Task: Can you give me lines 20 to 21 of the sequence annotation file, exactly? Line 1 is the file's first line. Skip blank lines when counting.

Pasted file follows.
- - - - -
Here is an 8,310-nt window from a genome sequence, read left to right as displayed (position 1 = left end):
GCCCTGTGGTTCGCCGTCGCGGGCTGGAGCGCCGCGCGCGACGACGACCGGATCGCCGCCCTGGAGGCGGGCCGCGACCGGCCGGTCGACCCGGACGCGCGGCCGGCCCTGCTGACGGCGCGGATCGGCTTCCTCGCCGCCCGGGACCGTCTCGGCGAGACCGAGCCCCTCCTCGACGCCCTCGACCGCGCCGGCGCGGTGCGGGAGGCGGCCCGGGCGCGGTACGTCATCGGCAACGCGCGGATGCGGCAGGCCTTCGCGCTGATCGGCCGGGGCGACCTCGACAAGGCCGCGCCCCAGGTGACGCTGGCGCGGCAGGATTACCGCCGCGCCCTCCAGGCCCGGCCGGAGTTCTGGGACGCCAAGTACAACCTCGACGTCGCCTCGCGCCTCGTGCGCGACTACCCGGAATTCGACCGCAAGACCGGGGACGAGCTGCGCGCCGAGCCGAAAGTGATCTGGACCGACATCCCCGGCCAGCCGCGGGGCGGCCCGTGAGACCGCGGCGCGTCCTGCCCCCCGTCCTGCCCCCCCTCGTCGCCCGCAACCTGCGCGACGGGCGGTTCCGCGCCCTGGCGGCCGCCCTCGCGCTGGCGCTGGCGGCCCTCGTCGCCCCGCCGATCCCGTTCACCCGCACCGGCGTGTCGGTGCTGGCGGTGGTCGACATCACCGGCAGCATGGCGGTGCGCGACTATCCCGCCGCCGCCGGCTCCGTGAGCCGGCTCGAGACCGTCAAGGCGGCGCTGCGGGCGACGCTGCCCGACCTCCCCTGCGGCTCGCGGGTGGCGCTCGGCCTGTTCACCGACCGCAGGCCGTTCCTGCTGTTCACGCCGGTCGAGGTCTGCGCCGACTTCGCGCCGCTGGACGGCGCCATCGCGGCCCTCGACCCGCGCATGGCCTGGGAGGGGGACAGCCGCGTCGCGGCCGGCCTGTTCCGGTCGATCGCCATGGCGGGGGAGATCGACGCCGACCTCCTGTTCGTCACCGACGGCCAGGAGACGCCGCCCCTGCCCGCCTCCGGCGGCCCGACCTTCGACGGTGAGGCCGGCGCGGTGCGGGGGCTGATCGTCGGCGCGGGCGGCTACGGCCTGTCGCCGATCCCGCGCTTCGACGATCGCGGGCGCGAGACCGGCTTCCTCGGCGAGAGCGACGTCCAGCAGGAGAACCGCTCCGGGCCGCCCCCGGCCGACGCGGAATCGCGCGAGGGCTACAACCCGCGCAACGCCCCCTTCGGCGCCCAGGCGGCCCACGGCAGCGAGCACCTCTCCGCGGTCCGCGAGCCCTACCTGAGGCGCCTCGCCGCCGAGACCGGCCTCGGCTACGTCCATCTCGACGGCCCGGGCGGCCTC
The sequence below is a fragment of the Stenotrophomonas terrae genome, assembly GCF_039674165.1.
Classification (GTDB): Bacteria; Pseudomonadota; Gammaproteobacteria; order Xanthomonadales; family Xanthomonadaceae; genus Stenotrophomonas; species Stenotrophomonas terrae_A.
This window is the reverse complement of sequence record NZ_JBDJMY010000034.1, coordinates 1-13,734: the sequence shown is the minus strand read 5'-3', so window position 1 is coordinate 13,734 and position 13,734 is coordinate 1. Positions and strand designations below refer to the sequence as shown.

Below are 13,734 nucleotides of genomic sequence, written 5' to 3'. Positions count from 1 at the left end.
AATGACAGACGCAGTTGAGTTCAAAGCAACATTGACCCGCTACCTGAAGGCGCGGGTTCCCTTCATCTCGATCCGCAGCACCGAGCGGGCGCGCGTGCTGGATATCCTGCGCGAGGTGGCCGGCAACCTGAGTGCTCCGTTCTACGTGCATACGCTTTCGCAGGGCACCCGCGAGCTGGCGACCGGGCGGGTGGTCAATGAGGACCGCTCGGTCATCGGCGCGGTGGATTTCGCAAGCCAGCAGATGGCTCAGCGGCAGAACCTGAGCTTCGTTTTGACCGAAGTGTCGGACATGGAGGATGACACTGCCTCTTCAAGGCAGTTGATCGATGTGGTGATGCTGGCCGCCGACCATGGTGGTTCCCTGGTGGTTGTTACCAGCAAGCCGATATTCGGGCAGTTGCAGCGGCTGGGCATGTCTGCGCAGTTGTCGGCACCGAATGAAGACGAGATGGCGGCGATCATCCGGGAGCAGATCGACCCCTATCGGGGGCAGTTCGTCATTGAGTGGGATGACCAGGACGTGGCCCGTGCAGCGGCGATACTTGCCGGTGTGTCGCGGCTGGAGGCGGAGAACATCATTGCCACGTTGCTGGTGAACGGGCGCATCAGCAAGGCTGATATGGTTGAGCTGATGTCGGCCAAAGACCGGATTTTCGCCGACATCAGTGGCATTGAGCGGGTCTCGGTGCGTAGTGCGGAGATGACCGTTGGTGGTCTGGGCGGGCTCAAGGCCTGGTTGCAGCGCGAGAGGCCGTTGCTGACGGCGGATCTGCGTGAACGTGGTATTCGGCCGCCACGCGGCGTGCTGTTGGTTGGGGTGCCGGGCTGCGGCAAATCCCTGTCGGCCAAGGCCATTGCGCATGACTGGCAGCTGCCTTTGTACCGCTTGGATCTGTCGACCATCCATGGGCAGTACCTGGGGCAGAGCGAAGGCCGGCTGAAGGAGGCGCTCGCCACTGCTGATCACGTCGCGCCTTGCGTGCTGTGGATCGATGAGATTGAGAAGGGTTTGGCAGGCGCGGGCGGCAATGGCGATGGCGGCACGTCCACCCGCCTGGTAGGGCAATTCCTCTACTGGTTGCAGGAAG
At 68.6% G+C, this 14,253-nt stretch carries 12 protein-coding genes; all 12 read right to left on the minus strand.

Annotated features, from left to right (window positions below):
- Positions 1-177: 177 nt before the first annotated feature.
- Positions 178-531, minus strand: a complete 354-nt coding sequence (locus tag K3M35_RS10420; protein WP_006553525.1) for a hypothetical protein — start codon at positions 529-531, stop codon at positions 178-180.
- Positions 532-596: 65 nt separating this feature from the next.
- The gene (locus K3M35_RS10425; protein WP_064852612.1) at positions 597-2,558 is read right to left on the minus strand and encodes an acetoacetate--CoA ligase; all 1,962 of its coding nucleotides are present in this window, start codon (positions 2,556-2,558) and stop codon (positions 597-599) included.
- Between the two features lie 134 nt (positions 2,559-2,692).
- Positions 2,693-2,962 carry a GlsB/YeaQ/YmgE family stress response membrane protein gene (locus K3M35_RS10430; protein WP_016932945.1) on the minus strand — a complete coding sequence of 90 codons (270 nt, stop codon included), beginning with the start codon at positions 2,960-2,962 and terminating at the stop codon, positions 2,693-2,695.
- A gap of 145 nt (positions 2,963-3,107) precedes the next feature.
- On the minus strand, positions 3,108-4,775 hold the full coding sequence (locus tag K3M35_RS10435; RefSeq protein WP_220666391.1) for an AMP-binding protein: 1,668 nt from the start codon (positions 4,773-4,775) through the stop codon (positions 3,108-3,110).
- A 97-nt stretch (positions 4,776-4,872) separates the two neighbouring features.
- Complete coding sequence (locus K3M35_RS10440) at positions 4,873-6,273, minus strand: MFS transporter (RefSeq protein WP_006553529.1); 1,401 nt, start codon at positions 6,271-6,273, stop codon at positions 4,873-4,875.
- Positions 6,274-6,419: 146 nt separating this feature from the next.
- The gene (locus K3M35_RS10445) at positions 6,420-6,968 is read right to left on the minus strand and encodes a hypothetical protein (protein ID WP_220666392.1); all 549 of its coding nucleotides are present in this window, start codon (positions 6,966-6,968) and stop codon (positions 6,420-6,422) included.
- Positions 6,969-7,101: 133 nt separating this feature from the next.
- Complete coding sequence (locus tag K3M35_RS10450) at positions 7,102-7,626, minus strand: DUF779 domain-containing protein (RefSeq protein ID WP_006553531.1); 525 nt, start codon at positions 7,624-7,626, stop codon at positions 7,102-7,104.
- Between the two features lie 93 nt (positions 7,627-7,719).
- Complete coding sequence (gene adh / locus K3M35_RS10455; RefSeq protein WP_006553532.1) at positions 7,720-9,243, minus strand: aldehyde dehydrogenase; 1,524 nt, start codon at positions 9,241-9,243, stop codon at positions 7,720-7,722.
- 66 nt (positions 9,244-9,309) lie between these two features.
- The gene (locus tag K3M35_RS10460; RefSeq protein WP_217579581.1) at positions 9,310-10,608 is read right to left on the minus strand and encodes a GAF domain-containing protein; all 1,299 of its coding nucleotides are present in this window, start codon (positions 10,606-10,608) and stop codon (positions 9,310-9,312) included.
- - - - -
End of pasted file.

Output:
- Positions 6,274-6,419: 146 nt separating this feature from the next.
- The gene (locus K3M35_RS10445) at positions 6,420-6,968 is read right to left on the minus strand and encodes a hypothetical protein (protein ID WP_220666392.1); all 549 of its coding nucleotides are present in this window, start codon (positions 6,966-6,968) and stop codon (positions 6,420-6,422) included.